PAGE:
AMD’s Mantle API is like a Unicorn at this point – we know that it’s out there somewhere, but its existence is still hotly debated, just like those Battlefield 4 patches that will supposedly make the game more stable and bug-free. Well, it looks like two birds will be killed with one stone before the end of this month if Johan Andersson’s team can stick to its promises. Andersson promised in December 2013 that the Mantle update was being held back until January 2014 to focus on bug fixes for the multiplayer military shooter extravaganza.
Responding to a tweet from a Battlefield 4 fan, Andersson responded rather precisely (perhaps he’s taking cues from Shuhei Yoshida?) that the update wasn’t delayed to February 2014. Battlefield 4‘s launch was riddled with bugs and glitches experienced by players across the world. In the aftermath of the launch controversy, Electronic Arts and DICE stated that all DLC development was to be halted in order to fix the game, bringing many gamers to the conclusion that the game was released in an unfinished state in order to ensure that Call of Duty: Ghosts wasn’t left with the market to itself.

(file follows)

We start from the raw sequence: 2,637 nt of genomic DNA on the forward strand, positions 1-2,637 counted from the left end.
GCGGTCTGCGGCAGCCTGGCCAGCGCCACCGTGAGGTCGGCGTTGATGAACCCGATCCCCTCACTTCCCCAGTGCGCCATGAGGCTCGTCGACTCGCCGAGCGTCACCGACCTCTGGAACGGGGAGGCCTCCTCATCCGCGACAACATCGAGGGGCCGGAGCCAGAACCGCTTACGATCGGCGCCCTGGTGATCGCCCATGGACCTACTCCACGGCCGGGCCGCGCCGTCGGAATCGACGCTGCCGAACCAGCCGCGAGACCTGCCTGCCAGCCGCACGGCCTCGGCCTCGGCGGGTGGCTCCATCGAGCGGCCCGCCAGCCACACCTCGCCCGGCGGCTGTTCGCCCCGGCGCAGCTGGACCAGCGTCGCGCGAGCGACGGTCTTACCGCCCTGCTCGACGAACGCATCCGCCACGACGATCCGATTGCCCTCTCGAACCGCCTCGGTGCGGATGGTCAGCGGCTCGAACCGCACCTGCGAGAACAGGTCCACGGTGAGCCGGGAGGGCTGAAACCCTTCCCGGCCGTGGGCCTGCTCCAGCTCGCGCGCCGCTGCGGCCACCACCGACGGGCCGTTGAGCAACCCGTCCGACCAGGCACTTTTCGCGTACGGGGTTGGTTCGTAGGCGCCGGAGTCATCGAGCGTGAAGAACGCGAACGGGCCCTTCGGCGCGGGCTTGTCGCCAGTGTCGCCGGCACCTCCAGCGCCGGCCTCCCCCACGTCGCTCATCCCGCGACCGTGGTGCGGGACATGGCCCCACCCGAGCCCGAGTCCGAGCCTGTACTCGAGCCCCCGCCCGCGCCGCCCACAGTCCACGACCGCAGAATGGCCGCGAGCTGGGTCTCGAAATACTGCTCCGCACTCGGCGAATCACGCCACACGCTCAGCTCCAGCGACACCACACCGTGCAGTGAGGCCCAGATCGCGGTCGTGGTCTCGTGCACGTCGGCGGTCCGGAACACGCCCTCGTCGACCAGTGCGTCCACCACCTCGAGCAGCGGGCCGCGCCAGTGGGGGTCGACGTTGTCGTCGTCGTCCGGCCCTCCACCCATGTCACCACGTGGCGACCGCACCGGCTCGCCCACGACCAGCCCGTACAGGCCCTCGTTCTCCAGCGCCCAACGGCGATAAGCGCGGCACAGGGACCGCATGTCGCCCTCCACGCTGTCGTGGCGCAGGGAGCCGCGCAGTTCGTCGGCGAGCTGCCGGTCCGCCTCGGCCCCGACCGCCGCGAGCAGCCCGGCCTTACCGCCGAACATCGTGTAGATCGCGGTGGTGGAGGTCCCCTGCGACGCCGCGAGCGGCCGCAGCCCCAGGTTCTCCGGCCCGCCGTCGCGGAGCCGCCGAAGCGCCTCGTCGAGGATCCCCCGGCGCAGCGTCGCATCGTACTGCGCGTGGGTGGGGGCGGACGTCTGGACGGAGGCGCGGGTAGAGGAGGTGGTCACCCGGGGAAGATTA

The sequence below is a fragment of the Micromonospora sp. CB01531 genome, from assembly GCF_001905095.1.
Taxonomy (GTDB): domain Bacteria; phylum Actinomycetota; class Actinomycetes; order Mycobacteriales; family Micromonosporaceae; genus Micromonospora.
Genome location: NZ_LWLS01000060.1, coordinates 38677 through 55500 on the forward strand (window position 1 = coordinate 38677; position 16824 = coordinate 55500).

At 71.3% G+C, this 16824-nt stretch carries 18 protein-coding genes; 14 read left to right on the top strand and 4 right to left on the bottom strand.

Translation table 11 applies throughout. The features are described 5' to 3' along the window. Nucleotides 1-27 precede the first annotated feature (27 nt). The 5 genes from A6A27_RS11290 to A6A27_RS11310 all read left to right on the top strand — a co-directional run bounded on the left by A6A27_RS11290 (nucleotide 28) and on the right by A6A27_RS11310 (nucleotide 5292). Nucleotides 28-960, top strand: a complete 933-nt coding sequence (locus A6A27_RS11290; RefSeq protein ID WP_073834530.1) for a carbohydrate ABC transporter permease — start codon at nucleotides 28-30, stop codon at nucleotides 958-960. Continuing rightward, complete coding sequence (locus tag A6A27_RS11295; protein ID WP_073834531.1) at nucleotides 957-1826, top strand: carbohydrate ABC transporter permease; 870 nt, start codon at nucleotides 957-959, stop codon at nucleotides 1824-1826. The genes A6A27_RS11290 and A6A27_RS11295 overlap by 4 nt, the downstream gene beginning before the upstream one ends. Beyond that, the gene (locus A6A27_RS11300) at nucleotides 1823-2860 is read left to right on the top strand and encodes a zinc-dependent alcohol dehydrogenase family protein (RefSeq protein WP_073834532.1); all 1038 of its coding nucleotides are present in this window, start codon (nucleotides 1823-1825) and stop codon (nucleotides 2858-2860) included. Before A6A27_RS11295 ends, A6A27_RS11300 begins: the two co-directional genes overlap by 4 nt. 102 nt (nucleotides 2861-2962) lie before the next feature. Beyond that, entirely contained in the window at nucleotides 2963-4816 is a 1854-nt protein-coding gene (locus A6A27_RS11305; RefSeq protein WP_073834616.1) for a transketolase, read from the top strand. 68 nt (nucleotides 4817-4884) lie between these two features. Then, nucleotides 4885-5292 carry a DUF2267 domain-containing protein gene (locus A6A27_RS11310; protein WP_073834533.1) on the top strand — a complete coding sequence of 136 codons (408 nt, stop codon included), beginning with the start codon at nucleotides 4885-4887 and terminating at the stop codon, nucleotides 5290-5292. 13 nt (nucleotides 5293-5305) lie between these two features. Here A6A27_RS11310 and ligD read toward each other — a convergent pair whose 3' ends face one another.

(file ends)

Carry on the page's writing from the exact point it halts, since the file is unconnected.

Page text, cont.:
— Johan Andersson (@repi) January 27, 2014
AMD’s Mantle has been a hot topic for the graphics and processor manufacturer, creating what could be a very large performance gap between itself and its competitors in the framerate and image quality race. Mantle, however, isn’t a technology that AMD plans to keep proprietary – Nvidia and Intel will be able to benefit from the DirectX replacement and will even see similar performance jumps. The API will be supported on Windows for the moment, with Linux, Mac OS X and Android support coming in the future, enabling developers to target one API and remain confident that the game will run on almost any operating system.
Mantle itself has recently been seen in the wild in the form of a leaked driver by Toshiba. The beta version of Catalyst 13.35 mobile driver shows support for new mobile GPUs and has the Mantle API packed in, but getting it to run on anything beyond a Toshiba notebook is currently not possible. If the stars align in the proper order before the end of January, we could be seeing performance reviews and analyses of Mantle in Battlefield 4 as well as an indication of whether the technology works, as well as where it could take us gamers, AMD and the rest of the industry in the near future.
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